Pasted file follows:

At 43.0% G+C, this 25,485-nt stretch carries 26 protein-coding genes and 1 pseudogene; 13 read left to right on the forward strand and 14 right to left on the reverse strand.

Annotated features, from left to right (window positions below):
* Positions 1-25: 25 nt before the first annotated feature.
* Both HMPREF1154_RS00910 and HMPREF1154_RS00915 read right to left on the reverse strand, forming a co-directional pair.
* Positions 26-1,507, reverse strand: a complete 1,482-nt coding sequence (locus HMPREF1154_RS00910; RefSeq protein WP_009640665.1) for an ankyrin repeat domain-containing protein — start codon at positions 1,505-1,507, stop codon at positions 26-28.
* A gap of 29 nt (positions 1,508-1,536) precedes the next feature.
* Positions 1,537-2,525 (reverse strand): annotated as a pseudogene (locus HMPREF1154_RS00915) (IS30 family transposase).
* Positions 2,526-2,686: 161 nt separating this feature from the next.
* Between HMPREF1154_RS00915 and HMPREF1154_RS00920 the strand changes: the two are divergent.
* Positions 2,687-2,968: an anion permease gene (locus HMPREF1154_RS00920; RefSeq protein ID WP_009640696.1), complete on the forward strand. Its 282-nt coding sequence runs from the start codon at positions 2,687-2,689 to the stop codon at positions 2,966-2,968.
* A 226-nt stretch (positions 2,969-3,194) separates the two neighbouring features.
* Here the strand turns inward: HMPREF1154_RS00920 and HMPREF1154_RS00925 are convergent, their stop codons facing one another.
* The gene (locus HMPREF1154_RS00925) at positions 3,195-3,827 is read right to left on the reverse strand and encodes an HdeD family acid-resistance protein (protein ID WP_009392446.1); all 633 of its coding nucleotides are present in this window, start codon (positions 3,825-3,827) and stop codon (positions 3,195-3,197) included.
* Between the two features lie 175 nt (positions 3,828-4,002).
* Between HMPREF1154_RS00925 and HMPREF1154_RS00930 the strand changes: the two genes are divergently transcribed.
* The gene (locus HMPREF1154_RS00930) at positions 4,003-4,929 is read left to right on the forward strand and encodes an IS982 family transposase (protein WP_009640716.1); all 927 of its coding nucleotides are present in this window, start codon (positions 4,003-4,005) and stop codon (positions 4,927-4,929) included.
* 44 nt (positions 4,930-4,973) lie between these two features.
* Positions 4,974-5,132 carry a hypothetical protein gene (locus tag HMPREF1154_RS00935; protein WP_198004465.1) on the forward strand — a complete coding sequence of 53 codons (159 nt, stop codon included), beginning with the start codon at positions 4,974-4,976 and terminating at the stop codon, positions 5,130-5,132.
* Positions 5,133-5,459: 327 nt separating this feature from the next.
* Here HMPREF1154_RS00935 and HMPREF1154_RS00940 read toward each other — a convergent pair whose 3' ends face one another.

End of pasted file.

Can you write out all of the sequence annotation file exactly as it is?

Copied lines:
At 43.0% G+C, this 25,485-nt stretch carries 26 protein-coding genes and 1 pseudogene; 13 read left to right on the forward strand and 14 right to left on the reverse strand.

Annotated features, from left to right (window positions below):
* Positions 1-25: 25 nt before the first annotated feature.
* Both HMPREF1154_RS00910 and HMPREF1154_RS00915 read right to left on the reverse strand, forming a co-directional pair.
* Positions 26-1,507, reverse strand: a complete 1,482-nt coding sequence (locus HMPREF1154_RS00910; RefSeq protein WP_009640665.1) for an ankyrin repeat domain-containing protein — start codon at positions 1,505-1,507, stop codon at positions 26-28.
* A gap of 29 nt (positions 1,508-1,536) precedes the next feature.
* Positions 1,537-2,525 (reverse strand): annotated as a pseudogene (locus HMPREF1154_RS00915) (IS30 family transposase).
* Positions 2,526-2,686: 161 nt separating this feature from the next.
* Between HMPREF1154_RS00915 and HMPREF1154_RS00920 the strand changes: the two are divergent.
* Positions 2,687-2,968: an anion permease gene (locus HMPREF1154_RS00920; RefSeq protein ID WP_009640696.1), complete on the forward strand. Its 282-nt coding sequence runs from the start codon at positions 2,687-2,689 to the stop codon at positions 2,966-2,968.
* A 226-nt stretch (positions 2,969-3,194) separates the two neighbouring features.
* Here the strand turns inward: HMPREF1154_RS00920 and HMPREF1154_RS00925 are convergent, their stop codons facing one another.
* The gene (locus HMPREF1154_RS00925) at positions 3,195-3,827 is read right to left on the reverse strand and encodes an HdeD family acid-resistance protein (protein ID WP_009392446.1); all 633 of its coding nucleotides are present in this window, start codon (positions 3,825-3,827) and stop codon (positions 3,195-3,197) included.
* Between the two features lie 175 nt (positions 3,828-4,002).
* Between HMPREF1154_RS00925 and HMPREF1154_RS00930 the strand changes: the two genes are divergently transcribed.
* The gene (locus HMPREF1154_RS00930) at positions 4,003-4,929 is read left to right on the forward strand and encodes an IS982 family transposase (protein WP_009640716.1); all 927 of its coding nucleotides are present in this window, start codon (positions 4,003-4,005) and stop codon (positions 4,927-4,929) included.
* 44 nt (positions 4,930-4,973) lie between these two features.
* Positions 4,974-5,132 carry a hypothetical protein gene (locus tag HMPREF1154_RS00935; protein WP_198004465.1) on the forward strand — a complete coding sequence of 53 codons (159 nt, stop codon included), beginning with the start codon at positions 4,974-4,976 and terminating at the stop codon, positions 5,130-5,132.
* Positions 5,133-5,459: 327 nt separating this feature from the next.
* Here HMPREF1154_RS00935 and HMPREF1154_RS00940 read toward each other — a convergent pair whose 3' ends face one another.